With its high quality of life, excellent schools, talented workforce schools and other service providers for our firm,” said John Castle, and low-tax business climate, Palm Beach County is attracting managing director, Branford Castle, Inc. “I tip my hat to their team.” Michael Falk, chairman, Comvest Partners, launched his firm a steady flow of financial services firms from other parts of here more than a decade ago after spending 20 years in New York. the country. “Palm Beach County has been an excellent location “People in New York are really talking about for us,” he said. “As a private equity firm, we buy and Palm Beach County,” said Kenneth Polcari, CNBC lend money to middle-market businesses. There is a market analyst and contributing editor, who great pool of talent here in finance, administration, moderated the Business Development Board’s compliance and other support staff.” January 29 panel discussion, “Catch the Financial Kirby Rosplock, founder and principal, Wave to the Palm Beaches,” at the Kravis Center. Tamarind Partners, has been in Palm Beach County “Today, you don’t have to be on Wall Street to be for 11 years. She recently launched her consultancy successful in financial services.” practice, focusing on family offices. “They have Kelly Smallridge, BDB president and CEO, said complex strategic issues in terms of investment and Palm Beach County is getting great “buzz” in the Northeast’s financial center. “Our economic Kenneth Polcari with Kelly Smallridge legacy planning.” A former resident of Chicago, Euclid Walker, development has put the county in the national managing partner, Parkway Investment Management LLC. came spotlight.” Polcari, who is also director of the New York Stock Exchange to Palm Beach County almost two years ago. “I wanted a better Equities Division, said the increasing presence of hedge funds, lifestyle from a family standpoint and a better business private equity funds and family offices is creating new business environment for our firm. I travel a lot, and being able to fly from Palm Beach International is a great experience.” opportunities for other types of companies in the region. Castle and the other panelists expect more financial The four panelists at the session talked about their decisions to relocate to Palm Beach County or expand their firms’ operations here. companies to discover the benefits of being based in Palm Beach “I found the BDB to be very helpful in introducing me to County. “Big-time firms have found success here,” he said. “They commercial and residential real estate brokers, headmasters of local can find great talent and a great lifestyle.”

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&

News Events IEDC Holds Leadership Summit In Palm Beach Gardens The International Economic Development Council (IEDC), a non-profit membership organization serving economic developers, held its annual Leadership Summit on January 25-27 at the PGA National Resort & Spa in Palm Beach Gardens. The summit explored the role and responsibility of economic developers and organizations in channeling new ideas, markets, and products into their “gateways” to increase local, regional, national and global economic growth in today’s competitive marketplace. The BDB played a key role as the local conference organizer, providing speakers and organizational support.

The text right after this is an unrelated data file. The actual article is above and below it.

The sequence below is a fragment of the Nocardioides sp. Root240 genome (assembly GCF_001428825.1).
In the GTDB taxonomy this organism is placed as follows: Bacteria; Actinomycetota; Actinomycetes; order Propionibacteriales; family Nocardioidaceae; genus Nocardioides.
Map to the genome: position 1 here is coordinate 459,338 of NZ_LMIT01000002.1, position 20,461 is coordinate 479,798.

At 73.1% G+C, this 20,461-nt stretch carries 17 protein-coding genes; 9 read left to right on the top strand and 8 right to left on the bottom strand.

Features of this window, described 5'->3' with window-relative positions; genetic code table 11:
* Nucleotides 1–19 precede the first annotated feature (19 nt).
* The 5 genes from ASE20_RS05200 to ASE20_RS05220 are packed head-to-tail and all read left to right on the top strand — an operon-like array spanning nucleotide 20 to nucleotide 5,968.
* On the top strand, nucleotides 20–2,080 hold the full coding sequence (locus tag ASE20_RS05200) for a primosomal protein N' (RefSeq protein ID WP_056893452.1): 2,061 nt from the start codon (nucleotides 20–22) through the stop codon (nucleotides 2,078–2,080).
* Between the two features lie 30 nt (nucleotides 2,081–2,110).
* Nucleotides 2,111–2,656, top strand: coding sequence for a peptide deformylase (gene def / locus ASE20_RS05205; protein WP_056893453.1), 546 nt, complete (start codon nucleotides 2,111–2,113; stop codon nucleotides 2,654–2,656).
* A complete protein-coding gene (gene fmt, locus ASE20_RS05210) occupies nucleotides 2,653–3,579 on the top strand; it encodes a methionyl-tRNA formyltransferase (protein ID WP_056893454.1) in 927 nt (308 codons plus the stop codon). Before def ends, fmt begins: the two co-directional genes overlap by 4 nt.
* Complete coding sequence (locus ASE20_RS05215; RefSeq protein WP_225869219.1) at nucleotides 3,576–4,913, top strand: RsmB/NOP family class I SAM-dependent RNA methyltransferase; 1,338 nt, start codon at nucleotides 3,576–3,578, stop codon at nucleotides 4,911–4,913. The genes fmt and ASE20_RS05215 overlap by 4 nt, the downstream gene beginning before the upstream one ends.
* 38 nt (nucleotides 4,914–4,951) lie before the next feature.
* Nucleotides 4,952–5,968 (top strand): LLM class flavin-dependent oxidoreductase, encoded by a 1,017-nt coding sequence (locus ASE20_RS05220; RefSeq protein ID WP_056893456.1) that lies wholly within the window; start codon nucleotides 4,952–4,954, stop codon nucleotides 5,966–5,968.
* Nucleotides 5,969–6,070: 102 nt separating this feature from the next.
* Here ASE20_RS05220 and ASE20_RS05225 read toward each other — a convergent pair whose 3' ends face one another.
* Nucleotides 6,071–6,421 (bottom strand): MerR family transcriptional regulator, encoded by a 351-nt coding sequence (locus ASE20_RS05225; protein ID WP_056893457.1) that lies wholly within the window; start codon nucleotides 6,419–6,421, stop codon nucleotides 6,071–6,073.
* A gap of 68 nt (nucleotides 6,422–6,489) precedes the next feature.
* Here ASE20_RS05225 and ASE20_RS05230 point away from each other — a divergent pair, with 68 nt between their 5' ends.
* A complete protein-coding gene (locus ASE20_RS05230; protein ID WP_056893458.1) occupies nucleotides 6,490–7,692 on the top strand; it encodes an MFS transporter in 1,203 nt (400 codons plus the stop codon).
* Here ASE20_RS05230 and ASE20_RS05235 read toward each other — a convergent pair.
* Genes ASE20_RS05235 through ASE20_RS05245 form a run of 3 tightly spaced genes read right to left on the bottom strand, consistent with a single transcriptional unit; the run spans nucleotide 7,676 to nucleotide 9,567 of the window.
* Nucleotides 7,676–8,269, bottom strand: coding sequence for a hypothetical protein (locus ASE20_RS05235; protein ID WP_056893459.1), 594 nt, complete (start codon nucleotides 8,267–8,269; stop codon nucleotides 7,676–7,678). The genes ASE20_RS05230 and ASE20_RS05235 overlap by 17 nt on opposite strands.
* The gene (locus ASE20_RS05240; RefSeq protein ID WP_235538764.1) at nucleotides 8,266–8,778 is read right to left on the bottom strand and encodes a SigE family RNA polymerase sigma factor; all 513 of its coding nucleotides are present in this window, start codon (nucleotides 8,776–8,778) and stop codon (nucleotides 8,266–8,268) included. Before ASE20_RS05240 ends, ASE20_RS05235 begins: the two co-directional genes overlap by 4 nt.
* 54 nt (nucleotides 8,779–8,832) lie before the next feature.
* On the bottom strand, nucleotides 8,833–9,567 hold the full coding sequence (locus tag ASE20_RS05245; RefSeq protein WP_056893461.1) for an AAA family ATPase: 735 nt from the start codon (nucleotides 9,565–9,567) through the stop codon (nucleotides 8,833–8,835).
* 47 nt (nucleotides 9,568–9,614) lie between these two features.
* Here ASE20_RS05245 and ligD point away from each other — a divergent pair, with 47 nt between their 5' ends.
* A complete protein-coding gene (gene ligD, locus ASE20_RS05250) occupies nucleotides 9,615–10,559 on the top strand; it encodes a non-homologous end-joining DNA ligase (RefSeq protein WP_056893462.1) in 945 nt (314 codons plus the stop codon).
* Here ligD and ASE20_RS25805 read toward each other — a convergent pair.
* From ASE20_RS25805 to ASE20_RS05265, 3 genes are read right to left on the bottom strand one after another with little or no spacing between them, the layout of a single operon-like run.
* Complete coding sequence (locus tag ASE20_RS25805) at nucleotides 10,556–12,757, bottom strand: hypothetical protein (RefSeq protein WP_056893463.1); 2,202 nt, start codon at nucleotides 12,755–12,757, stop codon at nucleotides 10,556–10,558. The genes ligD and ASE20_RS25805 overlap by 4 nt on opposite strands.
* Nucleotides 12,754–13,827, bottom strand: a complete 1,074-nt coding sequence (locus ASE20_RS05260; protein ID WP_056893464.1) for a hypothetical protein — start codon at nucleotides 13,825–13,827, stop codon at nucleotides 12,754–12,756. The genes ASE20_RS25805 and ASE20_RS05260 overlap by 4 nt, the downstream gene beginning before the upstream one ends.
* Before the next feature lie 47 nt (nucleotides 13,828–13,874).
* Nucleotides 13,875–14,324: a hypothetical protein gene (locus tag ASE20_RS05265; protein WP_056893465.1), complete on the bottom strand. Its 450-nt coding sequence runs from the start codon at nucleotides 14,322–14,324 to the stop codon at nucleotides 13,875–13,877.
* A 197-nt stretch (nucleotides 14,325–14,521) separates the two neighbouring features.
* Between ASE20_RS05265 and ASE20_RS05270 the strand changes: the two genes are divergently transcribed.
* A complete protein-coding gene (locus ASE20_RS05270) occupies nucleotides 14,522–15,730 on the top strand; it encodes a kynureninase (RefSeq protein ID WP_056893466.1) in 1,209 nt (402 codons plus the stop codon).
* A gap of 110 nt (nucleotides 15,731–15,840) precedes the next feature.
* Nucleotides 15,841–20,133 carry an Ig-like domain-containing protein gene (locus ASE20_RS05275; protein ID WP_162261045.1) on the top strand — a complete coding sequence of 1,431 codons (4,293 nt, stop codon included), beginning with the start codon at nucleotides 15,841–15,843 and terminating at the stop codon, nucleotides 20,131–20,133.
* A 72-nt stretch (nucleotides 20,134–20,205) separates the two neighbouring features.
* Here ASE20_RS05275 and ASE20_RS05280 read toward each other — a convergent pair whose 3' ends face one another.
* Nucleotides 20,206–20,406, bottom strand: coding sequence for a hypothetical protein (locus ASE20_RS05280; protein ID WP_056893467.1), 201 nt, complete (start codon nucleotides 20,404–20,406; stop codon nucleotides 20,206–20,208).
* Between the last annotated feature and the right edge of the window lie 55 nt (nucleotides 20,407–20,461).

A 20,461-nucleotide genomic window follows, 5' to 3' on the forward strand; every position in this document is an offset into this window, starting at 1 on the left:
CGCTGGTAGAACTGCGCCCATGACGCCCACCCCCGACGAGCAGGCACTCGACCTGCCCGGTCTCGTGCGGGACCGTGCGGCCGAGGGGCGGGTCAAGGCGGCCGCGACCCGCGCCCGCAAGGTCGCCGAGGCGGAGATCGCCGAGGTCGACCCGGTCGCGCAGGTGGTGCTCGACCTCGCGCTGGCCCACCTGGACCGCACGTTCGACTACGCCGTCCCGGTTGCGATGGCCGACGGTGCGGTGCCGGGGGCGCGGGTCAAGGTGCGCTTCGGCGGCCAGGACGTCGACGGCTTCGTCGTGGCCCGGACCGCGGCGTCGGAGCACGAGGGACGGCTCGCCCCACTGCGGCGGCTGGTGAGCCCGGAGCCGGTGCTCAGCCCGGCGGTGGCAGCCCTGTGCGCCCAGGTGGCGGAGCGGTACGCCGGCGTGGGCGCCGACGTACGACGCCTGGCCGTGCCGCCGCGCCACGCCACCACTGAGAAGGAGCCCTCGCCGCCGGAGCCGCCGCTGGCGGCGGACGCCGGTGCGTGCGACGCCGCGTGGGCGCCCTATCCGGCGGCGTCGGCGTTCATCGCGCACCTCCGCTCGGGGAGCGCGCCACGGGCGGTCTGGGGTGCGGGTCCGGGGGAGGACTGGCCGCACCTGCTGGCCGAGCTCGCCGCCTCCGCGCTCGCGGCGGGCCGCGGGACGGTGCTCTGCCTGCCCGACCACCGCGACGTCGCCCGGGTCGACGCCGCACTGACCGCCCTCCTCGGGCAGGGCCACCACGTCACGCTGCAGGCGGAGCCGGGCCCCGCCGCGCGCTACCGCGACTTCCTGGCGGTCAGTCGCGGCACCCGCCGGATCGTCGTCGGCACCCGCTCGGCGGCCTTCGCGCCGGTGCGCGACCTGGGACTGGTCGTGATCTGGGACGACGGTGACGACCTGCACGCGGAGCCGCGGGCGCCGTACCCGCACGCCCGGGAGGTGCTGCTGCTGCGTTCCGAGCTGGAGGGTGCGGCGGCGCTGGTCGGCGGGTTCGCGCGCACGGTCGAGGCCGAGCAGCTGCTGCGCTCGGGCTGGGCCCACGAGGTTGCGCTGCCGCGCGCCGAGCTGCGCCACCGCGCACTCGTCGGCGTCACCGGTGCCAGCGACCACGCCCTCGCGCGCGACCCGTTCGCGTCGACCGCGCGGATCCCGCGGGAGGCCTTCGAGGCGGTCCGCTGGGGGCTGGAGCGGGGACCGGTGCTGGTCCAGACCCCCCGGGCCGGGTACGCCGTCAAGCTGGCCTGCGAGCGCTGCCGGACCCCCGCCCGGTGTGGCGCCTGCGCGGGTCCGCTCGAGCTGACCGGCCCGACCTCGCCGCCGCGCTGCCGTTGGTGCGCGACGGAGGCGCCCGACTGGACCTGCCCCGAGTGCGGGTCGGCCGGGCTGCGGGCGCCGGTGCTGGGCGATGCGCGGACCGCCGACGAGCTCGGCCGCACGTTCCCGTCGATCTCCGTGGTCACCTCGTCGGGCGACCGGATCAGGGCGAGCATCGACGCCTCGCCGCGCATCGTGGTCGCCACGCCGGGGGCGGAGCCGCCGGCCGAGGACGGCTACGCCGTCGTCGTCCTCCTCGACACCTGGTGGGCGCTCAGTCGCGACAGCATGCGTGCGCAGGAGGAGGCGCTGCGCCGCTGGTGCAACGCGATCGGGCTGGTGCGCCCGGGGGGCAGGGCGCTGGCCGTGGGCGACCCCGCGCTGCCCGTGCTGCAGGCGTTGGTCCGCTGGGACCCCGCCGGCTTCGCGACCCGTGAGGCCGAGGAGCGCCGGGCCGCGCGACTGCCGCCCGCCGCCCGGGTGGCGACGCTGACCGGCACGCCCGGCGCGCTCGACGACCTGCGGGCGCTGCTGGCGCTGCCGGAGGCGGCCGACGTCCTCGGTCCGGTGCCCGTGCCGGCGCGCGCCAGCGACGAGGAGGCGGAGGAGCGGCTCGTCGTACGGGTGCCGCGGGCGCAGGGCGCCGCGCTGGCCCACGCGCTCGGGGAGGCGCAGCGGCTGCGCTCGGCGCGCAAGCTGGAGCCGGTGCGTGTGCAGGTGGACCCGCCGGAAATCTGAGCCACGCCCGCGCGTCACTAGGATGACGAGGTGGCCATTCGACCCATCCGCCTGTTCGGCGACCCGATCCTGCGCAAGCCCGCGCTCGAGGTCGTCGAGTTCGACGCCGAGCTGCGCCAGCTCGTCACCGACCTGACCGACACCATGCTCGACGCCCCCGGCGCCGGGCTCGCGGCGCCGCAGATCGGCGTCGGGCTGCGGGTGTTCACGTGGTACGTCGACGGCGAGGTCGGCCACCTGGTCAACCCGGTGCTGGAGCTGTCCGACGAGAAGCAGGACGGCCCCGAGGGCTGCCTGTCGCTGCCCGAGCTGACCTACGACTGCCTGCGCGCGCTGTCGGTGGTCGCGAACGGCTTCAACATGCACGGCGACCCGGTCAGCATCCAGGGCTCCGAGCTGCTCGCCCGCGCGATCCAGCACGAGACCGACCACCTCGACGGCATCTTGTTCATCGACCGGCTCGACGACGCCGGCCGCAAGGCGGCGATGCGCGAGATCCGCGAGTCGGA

SFMA Honors Sancilio and Lockheed Martin

USDA Salutes Glades Initiative On April 9, the U.S. Department of Agriculture (USDA) presented a Community Development Award to municipal, educational and economic development organizations for their collaborative efforts in increase employment and economic development in the Glades communities. The Cities of Belle Glade, Pahokee and South Bay, along with the Business Development Board of Palm Beach County, Lake Okeechobee Regional Economic Alliance, Palm Beach State College, the School District of Palm Beach County, and CareerSource Palm Beach County were selected to receive the honor. This is a national award with one winner for each of the 47 USDA regions. The Glades coalition received the award for the Florida/U.S. Virgin Islands region.

Take A Student to Work on May 26

Lockheed Martin

The South Florida Manufacturers Association recently recognized two Palm Beach County organizations with its “Recognition of Excellence 2015 Awards”. Sancilio & Co. (SCI), based in Riviera Beach, is a biopharmaceutical company focused on advanced lipid technology and complementary products. Lockheed Martin’s Mission Systems and Training business in West Palm Beach and Riviera Beach produces advanced undersea systems.

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The Business Development Board and the School District of Palm Beach County have added a new alternative to the nationwide Take Our Daughters and Sons to Work Day celebrated every year across the country. The new program, called “Take A Student to Work Day” is scheduled for May 26. The Business Development Board’s Branding and Marketing Education Task Force created Take a Student to Work Day so high school students could gain knowledge about top-tier employment opportunities in Palm Beach County. Kelly Smallridge, BDB president and CEO, said, “It’s important that students are able to see first-hand that there are many great career opportunities here. We want our best and brightest students to remain in Palm Beach County.“ Public and private businesses are encouraged to volunteer to host a student for a day of job shadowing. The BDB is particularly looking for businesses in agribusiness, aviation, aerospace, engineering, business and financial services, distribution and logistics, clean technology, healthcare, information technology, biotechnology and manufacturing. For more information, contact Allie Amelio at (561) 835-1008.